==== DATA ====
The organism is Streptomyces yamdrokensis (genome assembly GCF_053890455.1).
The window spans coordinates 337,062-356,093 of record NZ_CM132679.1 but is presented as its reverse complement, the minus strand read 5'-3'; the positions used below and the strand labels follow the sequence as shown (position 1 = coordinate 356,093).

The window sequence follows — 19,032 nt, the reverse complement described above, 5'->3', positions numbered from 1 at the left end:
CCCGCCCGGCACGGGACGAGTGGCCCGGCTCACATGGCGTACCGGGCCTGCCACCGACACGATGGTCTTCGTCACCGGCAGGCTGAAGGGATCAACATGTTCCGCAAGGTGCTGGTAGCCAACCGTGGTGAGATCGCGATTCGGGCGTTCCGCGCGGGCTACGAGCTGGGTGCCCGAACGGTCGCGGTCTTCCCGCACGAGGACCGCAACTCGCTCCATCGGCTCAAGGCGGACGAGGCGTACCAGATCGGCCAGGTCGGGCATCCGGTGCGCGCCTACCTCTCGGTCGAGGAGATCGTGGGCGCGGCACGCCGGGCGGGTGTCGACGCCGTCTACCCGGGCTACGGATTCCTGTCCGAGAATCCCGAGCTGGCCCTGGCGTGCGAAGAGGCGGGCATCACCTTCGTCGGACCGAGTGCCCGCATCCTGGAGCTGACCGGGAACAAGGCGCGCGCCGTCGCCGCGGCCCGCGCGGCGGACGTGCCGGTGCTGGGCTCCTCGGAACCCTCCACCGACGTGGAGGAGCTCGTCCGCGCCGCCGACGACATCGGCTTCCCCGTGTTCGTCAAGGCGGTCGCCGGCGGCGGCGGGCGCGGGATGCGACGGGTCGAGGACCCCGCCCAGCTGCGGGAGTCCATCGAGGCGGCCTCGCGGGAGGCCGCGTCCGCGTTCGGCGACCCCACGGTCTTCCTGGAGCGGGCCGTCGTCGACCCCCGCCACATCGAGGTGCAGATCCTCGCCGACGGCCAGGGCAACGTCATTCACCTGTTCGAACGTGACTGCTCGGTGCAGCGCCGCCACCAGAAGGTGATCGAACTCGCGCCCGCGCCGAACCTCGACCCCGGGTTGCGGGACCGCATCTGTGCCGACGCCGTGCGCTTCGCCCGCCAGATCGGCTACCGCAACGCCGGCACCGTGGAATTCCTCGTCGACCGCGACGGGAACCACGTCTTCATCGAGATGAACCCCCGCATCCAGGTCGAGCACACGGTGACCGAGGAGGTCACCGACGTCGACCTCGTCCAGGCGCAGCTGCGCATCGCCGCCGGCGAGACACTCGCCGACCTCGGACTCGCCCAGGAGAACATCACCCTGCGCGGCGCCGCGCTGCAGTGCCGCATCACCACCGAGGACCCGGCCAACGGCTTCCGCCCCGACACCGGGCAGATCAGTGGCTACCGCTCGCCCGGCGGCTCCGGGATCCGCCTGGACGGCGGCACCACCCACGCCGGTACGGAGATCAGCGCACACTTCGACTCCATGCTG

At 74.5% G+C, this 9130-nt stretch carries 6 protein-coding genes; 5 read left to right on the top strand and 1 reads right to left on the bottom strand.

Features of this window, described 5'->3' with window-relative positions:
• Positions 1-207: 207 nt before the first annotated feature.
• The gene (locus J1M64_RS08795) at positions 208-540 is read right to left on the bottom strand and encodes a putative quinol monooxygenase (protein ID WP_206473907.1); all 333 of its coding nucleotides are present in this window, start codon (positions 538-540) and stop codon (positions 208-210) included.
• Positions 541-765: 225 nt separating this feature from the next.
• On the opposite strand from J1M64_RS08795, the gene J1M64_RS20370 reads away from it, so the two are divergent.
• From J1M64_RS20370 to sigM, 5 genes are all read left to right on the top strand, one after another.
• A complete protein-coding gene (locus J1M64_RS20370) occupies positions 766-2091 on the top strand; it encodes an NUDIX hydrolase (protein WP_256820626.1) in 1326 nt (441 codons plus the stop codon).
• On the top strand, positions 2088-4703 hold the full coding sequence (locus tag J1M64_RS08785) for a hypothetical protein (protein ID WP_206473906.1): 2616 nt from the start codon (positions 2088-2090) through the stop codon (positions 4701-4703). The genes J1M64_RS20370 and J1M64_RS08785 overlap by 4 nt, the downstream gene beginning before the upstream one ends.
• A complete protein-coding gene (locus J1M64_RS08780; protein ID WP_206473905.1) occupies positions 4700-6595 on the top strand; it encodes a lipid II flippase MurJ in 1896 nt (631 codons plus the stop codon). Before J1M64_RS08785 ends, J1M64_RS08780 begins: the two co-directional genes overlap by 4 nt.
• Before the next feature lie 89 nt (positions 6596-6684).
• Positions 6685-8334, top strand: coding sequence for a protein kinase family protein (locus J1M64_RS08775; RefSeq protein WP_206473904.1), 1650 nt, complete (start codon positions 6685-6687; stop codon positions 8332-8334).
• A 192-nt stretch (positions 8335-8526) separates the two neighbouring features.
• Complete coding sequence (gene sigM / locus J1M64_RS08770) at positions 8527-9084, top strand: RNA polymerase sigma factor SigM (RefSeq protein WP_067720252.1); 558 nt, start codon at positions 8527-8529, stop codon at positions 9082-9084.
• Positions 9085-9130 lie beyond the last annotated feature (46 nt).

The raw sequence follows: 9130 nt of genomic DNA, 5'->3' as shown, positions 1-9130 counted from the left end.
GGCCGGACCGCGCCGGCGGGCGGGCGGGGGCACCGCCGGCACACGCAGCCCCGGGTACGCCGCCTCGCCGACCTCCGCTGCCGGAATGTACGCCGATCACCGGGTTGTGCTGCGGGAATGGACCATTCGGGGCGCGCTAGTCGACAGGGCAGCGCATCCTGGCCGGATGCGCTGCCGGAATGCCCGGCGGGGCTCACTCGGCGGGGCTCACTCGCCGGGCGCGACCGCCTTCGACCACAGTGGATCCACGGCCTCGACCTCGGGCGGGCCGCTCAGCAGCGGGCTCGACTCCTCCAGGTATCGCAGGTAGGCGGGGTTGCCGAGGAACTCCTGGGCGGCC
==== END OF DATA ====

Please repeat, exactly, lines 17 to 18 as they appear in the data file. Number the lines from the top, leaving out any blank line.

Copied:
• A 192-nt stretch (positions 8335-8526) separates the two neighbouring features.
• Complete coding sequence (gene sigM / locus J1M64_RS08770) at positions 8527-9084, top strand: RNA polymerase sigma factor SigM (RefSeq protein WP_067720252.1); 558 nt, start codon at positions 8527-8529, stop codon at positions 9082-9084.